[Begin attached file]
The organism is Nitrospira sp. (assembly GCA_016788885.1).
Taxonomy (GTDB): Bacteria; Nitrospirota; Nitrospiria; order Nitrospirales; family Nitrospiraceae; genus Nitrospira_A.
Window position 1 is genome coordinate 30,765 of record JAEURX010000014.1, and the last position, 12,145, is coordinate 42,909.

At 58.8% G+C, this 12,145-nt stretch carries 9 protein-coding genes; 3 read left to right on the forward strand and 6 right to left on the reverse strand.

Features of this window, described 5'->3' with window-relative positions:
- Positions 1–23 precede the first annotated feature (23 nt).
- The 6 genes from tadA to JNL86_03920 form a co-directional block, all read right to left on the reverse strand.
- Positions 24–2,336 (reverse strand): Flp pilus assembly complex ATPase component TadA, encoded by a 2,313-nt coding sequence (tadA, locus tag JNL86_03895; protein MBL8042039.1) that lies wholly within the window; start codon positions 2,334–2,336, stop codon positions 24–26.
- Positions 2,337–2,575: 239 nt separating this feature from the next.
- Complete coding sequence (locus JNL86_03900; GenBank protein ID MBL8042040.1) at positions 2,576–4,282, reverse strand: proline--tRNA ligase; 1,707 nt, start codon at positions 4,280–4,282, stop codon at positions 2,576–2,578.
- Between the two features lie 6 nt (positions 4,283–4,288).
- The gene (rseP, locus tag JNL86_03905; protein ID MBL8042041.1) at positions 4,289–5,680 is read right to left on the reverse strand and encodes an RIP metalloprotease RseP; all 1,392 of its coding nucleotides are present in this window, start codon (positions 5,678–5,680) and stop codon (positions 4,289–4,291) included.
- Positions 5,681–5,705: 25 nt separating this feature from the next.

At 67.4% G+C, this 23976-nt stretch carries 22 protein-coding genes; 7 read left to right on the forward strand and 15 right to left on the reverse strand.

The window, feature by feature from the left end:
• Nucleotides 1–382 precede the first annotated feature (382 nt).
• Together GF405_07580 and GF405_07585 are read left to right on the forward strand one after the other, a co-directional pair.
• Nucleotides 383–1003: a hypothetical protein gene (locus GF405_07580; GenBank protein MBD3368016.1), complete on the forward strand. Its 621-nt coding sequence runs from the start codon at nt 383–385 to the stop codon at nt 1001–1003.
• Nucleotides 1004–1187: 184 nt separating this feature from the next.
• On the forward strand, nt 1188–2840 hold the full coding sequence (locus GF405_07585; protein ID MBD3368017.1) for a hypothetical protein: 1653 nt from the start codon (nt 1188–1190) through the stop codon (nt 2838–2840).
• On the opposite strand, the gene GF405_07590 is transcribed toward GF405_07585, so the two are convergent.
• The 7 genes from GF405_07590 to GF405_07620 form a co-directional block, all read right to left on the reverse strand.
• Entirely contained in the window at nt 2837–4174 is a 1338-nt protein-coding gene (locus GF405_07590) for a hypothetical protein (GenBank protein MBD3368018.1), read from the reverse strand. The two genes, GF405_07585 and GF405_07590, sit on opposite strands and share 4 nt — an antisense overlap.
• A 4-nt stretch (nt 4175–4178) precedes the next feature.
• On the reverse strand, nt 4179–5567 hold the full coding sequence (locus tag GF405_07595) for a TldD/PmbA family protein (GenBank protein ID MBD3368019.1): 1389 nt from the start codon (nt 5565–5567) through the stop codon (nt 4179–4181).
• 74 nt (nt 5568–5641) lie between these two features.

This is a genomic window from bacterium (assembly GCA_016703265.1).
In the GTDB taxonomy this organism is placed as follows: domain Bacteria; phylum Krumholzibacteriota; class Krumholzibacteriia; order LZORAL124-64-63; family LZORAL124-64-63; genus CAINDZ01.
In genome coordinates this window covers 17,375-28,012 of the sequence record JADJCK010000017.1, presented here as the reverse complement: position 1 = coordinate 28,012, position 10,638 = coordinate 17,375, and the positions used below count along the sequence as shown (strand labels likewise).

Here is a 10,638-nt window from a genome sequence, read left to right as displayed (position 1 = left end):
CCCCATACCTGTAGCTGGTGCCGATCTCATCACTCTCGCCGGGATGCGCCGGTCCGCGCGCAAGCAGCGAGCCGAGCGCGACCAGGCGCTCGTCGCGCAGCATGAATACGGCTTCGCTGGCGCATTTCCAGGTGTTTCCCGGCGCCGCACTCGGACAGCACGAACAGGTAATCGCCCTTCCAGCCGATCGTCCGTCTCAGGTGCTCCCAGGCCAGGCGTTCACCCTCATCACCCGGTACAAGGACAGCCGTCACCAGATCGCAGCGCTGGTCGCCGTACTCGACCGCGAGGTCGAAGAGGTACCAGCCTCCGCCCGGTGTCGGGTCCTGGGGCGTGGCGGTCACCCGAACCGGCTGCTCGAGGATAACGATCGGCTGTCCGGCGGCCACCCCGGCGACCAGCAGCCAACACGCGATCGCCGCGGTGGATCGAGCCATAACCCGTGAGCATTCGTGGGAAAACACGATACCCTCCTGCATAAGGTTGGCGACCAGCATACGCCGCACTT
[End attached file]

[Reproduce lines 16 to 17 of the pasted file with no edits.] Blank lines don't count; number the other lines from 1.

• Nucleotides 1–382 precede the first annotated feature (382 nt).
• Together GF405_07580 and GF405_07585 are read left to right on the forward strand one after the other, a co-directional pair.